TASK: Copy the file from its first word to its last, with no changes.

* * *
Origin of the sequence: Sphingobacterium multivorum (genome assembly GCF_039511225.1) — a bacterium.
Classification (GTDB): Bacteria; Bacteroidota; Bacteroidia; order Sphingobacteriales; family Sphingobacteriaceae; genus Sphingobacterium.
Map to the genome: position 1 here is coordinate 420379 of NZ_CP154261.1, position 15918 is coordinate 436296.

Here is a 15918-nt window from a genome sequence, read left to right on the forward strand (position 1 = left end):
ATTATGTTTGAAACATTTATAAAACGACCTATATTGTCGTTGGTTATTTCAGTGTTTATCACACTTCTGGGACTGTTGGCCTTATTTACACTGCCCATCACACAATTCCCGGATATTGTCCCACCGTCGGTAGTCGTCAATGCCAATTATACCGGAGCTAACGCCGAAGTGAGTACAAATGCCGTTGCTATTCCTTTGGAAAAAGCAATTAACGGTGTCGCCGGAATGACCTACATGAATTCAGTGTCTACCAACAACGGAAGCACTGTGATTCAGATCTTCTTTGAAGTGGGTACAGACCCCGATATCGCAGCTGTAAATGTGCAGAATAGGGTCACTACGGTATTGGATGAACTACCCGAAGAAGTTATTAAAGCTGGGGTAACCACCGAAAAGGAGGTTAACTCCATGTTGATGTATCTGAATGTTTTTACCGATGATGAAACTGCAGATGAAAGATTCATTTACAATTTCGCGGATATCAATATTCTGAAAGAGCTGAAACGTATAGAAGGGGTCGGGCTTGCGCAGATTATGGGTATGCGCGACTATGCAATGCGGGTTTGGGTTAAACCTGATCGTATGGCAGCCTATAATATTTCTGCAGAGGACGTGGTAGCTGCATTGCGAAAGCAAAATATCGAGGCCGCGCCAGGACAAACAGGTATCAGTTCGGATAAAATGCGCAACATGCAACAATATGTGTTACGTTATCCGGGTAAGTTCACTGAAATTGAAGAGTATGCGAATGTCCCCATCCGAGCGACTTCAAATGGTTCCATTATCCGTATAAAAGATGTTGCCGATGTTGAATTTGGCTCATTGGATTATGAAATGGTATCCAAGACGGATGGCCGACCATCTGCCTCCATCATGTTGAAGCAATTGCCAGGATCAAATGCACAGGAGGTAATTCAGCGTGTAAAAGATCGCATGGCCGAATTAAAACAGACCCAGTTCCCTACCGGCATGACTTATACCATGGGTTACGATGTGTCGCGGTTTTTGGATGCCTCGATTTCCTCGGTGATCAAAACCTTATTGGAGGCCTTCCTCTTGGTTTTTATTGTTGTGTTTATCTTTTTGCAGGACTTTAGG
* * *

Origin of the sequence: Sphingobacterium multivorum (genome assembly GCF_039511225.1) — a bacterium.
Classification (GTDB): Bacteria; Bacteroidota; Bacteroidia; order Sphingobacteriales; family Sphingobacteriaceae; genus Sphingobacterium.
Map to the genome: position 1 here is coordinate 420379 of NZ_CP154261.1, position 15918 is coordinate 436296.

Here is a 15918-nt window from a genome sequence, read left to right on the forward strand (position 1 = left end):
ATTATGTTTGAAACATTTATAAAACGACCTATATTGTCGTTGGTTATTTCAGTGTTTATCACACTTCTGGGACTGTTGGCCTTATTTACACTGCCCATCACACAATTCCCGGATATTGTCCCACCGTCGGTAGTCGTCAATGCCAATTATACCGGAGCTAACGCCGAAGTGAGTACAAATGCCGTTGCTATTCCTTTGGAAAAAGCAATTAACGGTGTCGCCGGAATGACCTACATGAATTCAGTGTCTACCAACAACGGAAGCACTGTGATTCAGATCTTCTTTGAAGTGGGTACAGACCCCGATATCGCAGCTGTAAATGTGCAGAATAGGGTCACTACGGTATTGGATGAACTACCCGAAGAAGTTATTAAAGCTGGGGTAACCACCGAAAAGGAGGTTAACTCCATGTTGATGTATCTGAATGTTTTTACCGATGATGAAACTGCAGATGAAAGATTCATTTACAATTTCGCGGATATCAATATTCTGAAAGAGCTGAAACGTATAGAAGGGGTCGGGCTTGCGCAGATTATGGGTATGCGCGACTATGCAATGCGGGTTTGGGTTAAACCTGATCGTATGGCAGCCTATAATATTTCTGCAGAGGACGTGGTAGCTGCATTGCGAAAGCAAAATATCGAGGCCGCGCCAGGACAAACAGGTATCAGTTCGGATAAAATGCGCAACATGCAACAATATGTGTTACGTTATCCGGGTAAGTTCACTGAAATTGAAGAGTATGCGAATGTCCCCATCCGAGCGACTTCAAATGGTTCCATTATCCGTATAAAAGATGTTGCCGATGTTGAATTTGGCTCATTGGATTATGAAATGGTATCCAAGACGGATGGCCGACCATCTGCCTCCATCATGTTGAAGCAATTGCCAGGATCAAATGCACAGGAGGTAATTCAGCGTGTAAAAGATCGCATGGCCGAATTAAAACAGACCCAGTTCCCTACCGGCATGACTTATACCATGGGTTACGATGTGTCGCGGTTTTTGGATGCCTCGATTTCCTCGGTGATCAAAACCTTATTGGAGGCCTTCCTCTTGGTTTTTATTGTTGTGTTTATCTTTTTGCAGGACTTTAGG